On the Pius XII Seminar with Paul O’Shea

Many of you are probably wondering why I haven’t made any comment about the Seminar on Pius XII held at Temple Beth Israel on Sunday May 5th with Dr Paul O’Shea. The reason is simply because the hosts of the event, the Council of Christians and Jews and the B’nai B’rith, are currently working on writing up an article for publication reporting the matter. Also, we have recorded the event, and in due time a transcript will be made available. But these things take a little time when working cooperatively, and I will post the links to the article and the transcript when it becomes available.

About Schütz

I am a PhD candidate & sessional academic at Australian Catholic University in Melbourne, Australia. After almost 10 years in ministry as a Lutheran pastor, I was received into the Catholic Church in 2003. I worked for the Archdiocese of Melbourne for 18 years in Ecumenism and Interfaith Relations. I have been editor of Gesher for the Council of Christians & Jews and am guest editor of the historical journal “Footprints”. I have a passion for pilgrimage and pioneered the MacKillop Woods Way.
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5 Responses to On the Pius XII Seminar with Paul O’Shea

  1. John Candido says:

    I attended the seminar on Pope Pius XII and the Shoah and found it informative. It was a little frustrating as we cannot presently get to a definitive record of Pius during World War II. As Paul O’Shea’s scholarship as a historian is an ongoing one regarding Pius XII, the world will have to await the time of the release of all of the archival documents regarding this most important historical epoch, from the Vatican archives.

    What I cannot understand about Pius XII is the silence on the issue of the Shoah after the death of Adolf Hitler and the total collapse of the Third Reich in 1945 to Pius XII’s death in 1958. This was a period of approximately thirteen years. Why didn’t Pius XII hold an international press conference to completely discuss the Shoah, the Third Reich, and his role during such an important historical moment of the 20th century? Maybe he did say or write something and I am not aware of it. Can anyone educate me?

    • Schütz says:

      I don’t think it was Pius’ style to hold “press conferences”. Audiences, yes; press conference, no. I don’t think we folk today can actually “get” Pius XII without getting inside the shoes of a bloke who, by the end of his life, had reached a rather exalted and mystical understanding of his role within the Church.

  2. John Candido says:

    Granted that he did not do press conferences; he could have chosen one or two journalists that were accredited to the Vatican, and given his story to the world in this way. Failing this, he could have written an encyclical on the matter, or authored a book. He even could have written a personal diary or left a more formal record for posterity, which would have eventually been released via the Vatican archives.

    The Shoah is no ordinary event. I am absolutely convinced that Pope Pius XII would have viewed the European catastrophe in similar terms. Of course as Dr. Paul O’Shea explained, the currently understood record of Pius XII, the Shoah, and the Third Reich is a murky shade of grey. He is not an absolute clean skin but neither was he the devil incarnate. He despised Hitler and the Nazis and he helped where he could to save as many Jews as possible. He came to the papacy as a veteran Vatican diplomat and this partly informs us all as to his basic modus operandi.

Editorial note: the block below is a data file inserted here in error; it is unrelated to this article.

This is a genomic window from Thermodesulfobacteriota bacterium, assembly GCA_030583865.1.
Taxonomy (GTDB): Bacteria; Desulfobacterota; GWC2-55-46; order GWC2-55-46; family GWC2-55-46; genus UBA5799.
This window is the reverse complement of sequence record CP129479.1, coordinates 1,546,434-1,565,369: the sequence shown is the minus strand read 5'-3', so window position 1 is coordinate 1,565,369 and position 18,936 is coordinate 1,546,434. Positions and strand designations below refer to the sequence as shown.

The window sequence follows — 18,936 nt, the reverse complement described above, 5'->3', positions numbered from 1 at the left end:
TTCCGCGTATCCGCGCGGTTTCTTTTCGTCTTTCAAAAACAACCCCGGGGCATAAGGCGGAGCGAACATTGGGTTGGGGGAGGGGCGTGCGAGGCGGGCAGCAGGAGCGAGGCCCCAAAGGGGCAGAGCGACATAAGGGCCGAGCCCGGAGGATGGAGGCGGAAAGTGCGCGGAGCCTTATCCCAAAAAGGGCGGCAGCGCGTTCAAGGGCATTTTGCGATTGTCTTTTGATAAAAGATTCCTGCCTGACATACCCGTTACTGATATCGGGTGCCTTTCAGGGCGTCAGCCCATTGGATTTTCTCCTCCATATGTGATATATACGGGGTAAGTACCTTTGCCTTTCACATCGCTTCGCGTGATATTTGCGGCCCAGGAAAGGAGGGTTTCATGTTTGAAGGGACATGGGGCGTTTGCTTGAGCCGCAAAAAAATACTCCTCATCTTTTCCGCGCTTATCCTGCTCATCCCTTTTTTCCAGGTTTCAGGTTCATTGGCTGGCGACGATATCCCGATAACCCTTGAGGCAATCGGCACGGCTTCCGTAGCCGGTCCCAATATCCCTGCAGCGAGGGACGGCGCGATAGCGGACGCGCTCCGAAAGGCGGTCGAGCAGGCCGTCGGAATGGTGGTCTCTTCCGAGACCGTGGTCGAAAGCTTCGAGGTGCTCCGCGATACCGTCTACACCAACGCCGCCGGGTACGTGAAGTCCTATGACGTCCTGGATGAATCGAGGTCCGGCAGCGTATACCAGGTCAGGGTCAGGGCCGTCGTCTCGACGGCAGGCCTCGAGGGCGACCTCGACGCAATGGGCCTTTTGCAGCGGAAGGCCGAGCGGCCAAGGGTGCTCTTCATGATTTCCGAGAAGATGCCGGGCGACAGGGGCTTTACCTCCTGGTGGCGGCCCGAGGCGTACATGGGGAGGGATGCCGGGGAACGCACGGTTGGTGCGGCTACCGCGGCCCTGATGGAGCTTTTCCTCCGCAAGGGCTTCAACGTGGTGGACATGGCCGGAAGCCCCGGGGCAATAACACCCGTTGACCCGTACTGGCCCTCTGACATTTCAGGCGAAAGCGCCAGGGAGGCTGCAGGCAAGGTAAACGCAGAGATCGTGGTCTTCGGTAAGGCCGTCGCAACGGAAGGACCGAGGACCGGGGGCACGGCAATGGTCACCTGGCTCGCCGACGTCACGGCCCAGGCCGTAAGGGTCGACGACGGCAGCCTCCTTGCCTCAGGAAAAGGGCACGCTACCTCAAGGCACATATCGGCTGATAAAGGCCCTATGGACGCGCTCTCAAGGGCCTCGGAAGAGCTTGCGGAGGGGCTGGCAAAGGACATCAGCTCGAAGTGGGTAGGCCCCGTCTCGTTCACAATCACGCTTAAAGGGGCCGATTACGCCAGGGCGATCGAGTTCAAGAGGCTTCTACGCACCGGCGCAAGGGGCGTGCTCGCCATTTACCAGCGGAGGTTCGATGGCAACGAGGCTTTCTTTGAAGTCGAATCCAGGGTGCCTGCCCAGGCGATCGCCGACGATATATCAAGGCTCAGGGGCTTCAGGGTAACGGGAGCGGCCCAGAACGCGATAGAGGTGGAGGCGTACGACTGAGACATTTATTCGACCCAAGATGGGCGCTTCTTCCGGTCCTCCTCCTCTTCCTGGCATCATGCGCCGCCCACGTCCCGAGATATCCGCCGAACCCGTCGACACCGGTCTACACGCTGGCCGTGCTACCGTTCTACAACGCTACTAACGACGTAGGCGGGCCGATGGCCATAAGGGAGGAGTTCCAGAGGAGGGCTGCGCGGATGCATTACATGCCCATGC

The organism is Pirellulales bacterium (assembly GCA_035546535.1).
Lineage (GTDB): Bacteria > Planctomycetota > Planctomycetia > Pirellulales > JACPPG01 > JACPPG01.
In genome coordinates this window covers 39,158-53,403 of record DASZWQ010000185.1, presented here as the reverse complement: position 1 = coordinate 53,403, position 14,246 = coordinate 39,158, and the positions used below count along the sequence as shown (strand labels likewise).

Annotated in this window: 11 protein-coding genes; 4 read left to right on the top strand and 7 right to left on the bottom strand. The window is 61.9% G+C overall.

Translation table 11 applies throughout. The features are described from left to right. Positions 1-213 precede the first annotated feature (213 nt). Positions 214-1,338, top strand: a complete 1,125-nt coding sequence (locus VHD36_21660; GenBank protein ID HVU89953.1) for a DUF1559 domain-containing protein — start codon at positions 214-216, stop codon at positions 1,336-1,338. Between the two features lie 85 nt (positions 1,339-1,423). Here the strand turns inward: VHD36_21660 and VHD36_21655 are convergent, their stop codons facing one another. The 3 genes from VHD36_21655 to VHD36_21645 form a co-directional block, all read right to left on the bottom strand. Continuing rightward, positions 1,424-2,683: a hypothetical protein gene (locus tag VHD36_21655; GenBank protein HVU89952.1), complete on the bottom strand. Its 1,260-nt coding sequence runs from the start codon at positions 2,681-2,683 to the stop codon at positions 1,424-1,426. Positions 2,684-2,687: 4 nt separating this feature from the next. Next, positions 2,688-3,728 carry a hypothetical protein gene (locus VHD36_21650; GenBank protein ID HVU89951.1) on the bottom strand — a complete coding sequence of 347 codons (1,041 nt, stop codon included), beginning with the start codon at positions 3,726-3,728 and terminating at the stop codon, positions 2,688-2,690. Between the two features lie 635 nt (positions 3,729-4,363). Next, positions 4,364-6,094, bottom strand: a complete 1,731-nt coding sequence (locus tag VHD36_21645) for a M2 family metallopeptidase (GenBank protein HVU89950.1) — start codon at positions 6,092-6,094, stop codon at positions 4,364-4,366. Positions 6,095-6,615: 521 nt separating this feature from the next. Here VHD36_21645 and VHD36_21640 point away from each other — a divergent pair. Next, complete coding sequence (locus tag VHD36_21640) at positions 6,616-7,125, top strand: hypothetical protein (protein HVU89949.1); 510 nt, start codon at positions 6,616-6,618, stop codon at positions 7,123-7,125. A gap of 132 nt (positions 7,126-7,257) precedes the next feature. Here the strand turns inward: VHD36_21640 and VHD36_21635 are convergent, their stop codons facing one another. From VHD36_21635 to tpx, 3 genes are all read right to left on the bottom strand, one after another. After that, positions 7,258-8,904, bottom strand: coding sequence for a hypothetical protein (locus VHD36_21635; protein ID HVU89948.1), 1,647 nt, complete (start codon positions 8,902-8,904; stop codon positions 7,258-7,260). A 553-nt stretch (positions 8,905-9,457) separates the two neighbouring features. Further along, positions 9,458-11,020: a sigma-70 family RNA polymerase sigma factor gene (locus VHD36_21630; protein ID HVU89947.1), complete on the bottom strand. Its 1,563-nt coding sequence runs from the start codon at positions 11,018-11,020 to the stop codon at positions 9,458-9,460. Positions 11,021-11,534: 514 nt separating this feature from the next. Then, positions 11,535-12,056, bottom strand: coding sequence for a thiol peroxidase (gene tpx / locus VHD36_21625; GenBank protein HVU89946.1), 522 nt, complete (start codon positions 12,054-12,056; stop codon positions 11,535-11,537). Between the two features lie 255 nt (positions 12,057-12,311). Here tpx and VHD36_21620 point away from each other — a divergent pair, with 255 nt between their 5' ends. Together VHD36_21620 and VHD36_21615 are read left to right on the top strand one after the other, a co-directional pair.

His concerns for and his prioritising of the Catholic Church in terms of its clergy, laity, and property throughout Europe during this calamitous time, are quite understandable. Whilst he had these constant concerns, Pope Pius XII and the church saved many Jews by relying on Catholic and diplomatic networks in order to do so.

    I have two questions for Dr. Paul O’Shea, or anyone else for that matter. Firstly, why did Pius XII continue to be faithful to the Concordat between the Vatican and the Third Reich, which was signed on the 20th July 1933, after Hitler did not remain beholden to it? Secondly, did Pope Pius XII say or write anything about the Shoah after the death of Hitler and the demise of the third Reich between 1945 and Pius’s death in 1958? Both of these questions might have to await the release of further archival material pertinent to these matters. http://en.wikipedia.org/wiki/Reichskonkordat

    As the case for the merits of the beatification of Pius XII has commenced, I would have thought that it would have been in the interests of the Roman Catholic Church and the contemporary interreligious dialogue between the church and Judaism, for all archival material relating to Pope Pius XII, the Catholic Church, the Shoah, and the Third Reich, be completely released in as prompt a manner as possible. Such a release would have the double effect of assisting those in the Vatican who are authorised to rigorously examine the merits of his beatification, and for the Catholic Church to maintain good relations with our Jewish brothers and sisters.

    • Schütz says:

      The archival material is currently being prepared for release around 2014.

    • SonofTrypho says:

      I suspect that Pius XII didn’t discuss the Holocaust during the 45-58 period because the narrative actually wasn’t that bad for him in that period – his efforts were highly regarded by those who had lived (and particularly survived) the war.

      The development of Holocaust studies and hostile propaganda (both Soviet and anti-Catholic) influenced the narrative to the point where it is today.

      I suspect that the Concordat was honoured because it was a legitimate legal instrument and renegotiation of terms with the Third Reich would have been extremely difficult and most likely not in the favour of the Church.

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